- The design and management of a target-date strategy creates opportunities to express investment views, manage risk, and meaningfully impact outcomes.
- Active managers are in a unique position to manage risks in every step of the process.
- Fixed income allocation alone is not enough to determine sensitivity to interest-rate risk.
The current interest-rate environment has advisors, consultants, plan sponsors, and participants questioning their fixed income investments. Our three-part Perspectives series has sought to develop a more complete understanding of what rising rates could mean for target-date portfolios. In an earlier post, we explored the long-term investment case for stocks and bonds and then asked: "Are bonds too risky right now?" In this final blog, we consider: Can active management help navigate a rising-rate environment?
Target-date management process
Interest-rate risk is measured in the context of the overall target-date process. In general, there are three steps:
- Design the glide path
- Make asset allocation shifts
- Implement exposures
Each step allows the manager an opportunity to express views, manage risks, and impact outcomes. It is possible to manage interest-rate risk throughout the process.
How active managers mitigate rate risk
Interest-rate risk is part of all fixed income investments but active management can help to address it. Considering the framework cited above, managers can consider a range of strategies.
Design of the glide path
All target-date managers set a glide path to plan how portfolio asset allocation will change over time. Some glide paths emphasize equity exposure leading up to and through retirement. Others transition to emphasize bonds and protect portfolios from potential outsized market declines. In both cases, managers must balance two priorities: generating strong returns to combat a savings shortfall and protecting participants from large drawdowns. To do this, managers adjust the stock and bond mix at different points of the glide path.
In our second post, we examined stock and bond performance during a 20-year period of sharply rising interest rates from the early 1960s to early 1980s. In this challenging environment for fixed income, large drawdowns occurred more frequently and in greater magnitude for equities.
In the following illustration, we expand the sample to include almost 100 years of available data. How managers set up portfolios to deal with such environments is a critical aspect of glide path design.
Sources: Morningstar, Putnam.
This long-term perspective is critical. While bonds can, and do, lose value, there have been 17 independent stock drawdowns of greater magnitude than the largest bond drawdown in our sample. Glide path design governs how the stock and bond mix shifts over time. The glide path must account for the relative riskiness of stocks, both in terms of the frequency and the size of large drawdowns.
Asset allocation shifts
Dynamic asset allocation decisions can express an active view on interest-rate risk. At times it is an attractive risk to take, and an active manager will want more exposure. At other times it will be less attractive, and managers will own less. When stock and bond volatility is high, advisors, consultants, and plan sponsors may want a target-date manager with the ability to make tactical adjustments to their exposure to interest-rate risk.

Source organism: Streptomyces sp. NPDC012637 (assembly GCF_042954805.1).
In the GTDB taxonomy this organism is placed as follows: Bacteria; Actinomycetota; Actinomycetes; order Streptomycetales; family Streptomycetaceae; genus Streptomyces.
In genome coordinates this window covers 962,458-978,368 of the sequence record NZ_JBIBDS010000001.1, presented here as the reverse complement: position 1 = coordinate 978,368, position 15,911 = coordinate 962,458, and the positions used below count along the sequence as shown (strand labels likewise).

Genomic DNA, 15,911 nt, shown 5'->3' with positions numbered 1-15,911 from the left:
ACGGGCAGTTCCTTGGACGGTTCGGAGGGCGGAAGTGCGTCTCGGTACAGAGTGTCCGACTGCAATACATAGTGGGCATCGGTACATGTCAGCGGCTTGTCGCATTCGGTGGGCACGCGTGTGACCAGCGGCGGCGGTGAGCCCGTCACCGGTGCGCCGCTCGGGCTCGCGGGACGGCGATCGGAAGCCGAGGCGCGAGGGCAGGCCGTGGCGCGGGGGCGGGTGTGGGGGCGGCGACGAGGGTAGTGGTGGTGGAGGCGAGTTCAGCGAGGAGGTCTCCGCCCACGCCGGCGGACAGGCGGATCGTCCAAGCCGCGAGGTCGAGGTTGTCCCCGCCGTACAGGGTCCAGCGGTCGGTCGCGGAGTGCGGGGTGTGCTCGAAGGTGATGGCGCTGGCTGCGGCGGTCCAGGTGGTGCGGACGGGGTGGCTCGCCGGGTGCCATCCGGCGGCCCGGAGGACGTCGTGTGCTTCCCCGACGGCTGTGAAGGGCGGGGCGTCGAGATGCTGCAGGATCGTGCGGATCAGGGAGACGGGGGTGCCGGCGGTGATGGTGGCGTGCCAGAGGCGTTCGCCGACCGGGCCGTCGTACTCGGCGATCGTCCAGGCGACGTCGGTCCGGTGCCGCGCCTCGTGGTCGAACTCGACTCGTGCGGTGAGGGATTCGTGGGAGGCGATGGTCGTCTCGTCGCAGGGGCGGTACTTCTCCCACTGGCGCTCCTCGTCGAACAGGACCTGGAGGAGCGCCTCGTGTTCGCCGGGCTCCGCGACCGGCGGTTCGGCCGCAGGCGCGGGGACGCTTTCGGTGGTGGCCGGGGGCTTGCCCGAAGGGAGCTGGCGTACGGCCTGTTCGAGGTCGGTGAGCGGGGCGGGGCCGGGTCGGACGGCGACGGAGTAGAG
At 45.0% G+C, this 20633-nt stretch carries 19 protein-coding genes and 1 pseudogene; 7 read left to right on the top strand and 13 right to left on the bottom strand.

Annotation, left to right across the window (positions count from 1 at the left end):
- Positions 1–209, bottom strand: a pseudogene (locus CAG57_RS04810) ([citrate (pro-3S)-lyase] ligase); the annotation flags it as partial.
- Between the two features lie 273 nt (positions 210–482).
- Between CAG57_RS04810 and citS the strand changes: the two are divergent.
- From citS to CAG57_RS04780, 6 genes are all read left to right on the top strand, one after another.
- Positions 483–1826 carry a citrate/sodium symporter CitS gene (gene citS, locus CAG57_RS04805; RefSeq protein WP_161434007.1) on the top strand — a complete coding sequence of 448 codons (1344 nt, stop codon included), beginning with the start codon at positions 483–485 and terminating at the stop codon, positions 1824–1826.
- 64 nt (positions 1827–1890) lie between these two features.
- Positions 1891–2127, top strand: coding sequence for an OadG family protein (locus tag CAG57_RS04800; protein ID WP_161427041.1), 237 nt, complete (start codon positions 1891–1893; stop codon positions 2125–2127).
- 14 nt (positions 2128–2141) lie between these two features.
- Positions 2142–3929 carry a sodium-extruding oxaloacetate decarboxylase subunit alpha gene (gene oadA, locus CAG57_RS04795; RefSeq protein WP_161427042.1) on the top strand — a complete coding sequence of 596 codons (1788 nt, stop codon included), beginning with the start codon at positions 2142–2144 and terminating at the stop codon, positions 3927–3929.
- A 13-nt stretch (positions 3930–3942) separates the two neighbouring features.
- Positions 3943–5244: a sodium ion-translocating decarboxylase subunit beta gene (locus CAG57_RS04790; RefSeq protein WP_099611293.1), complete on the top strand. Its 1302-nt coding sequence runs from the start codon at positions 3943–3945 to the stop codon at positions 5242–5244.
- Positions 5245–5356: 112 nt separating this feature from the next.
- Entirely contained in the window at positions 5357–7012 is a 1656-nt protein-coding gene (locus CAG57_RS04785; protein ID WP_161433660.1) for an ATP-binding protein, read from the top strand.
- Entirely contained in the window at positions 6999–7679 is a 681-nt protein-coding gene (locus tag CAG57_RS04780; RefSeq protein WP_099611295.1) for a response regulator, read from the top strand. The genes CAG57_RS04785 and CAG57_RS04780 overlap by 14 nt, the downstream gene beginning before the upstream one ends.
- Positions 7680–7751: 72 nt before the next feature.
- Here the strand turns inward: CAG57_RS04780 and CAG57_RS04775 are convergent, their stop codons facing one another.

When choosing a strategy, consider these important questions:
- Does the target-date series have tactical allocation flexibility?
- How much allocation flexibility does the manager have?
- What success has the manager had in delivering alpha from allocation shifts?
Volatility presents both challenges and opportunities. Active managers with a demonstrated ability to add value through allocation shifts could be well positioned to navigate this environment and outperform more static peers.
Security selection decisions
Not all fixed income investments contain the same amount of interest-rate risk. For example, the U.S. Aggregate Bond Index currently has a duration of over six years. Historically the index has derived 90% of its total risk from movements in interest rates. Other sectors of the bond market contain very different risk profiles.
An advantage of an active approach is the ability to own out-of-benchmark fixed income sectors such as high-yield bonds or commercial and residential mortgage-backed securities, among others. These sectors offer the potential to diversify risk exposures. In contrast, many passive approaches are limited to owning exposures similar to the U.S. Aggregate Bond Index. If this is the case, participant fixed income allocations will likely be dominated by interest-rate risk.
Fixed income allocation does not equal interest-rate risk
Active managers who can own more diversified fixed income exposures are likely to deliver performance different from benchmarks. Evaluating exposure to interest-rate risk, for example, would require more than just a comparison of strategies' total fixed income allocations. Looking beyond the allocation to the composition of fixed income exposure helps identify the risks the manager is taking.
Consider the following four glide paths. For simplicity, we've labeled them managers A, B, C, and D and listed them in order of fixed income allocation at retirement. Manager A has the highest fixed income allocation just before the target date, and Manager D has the least.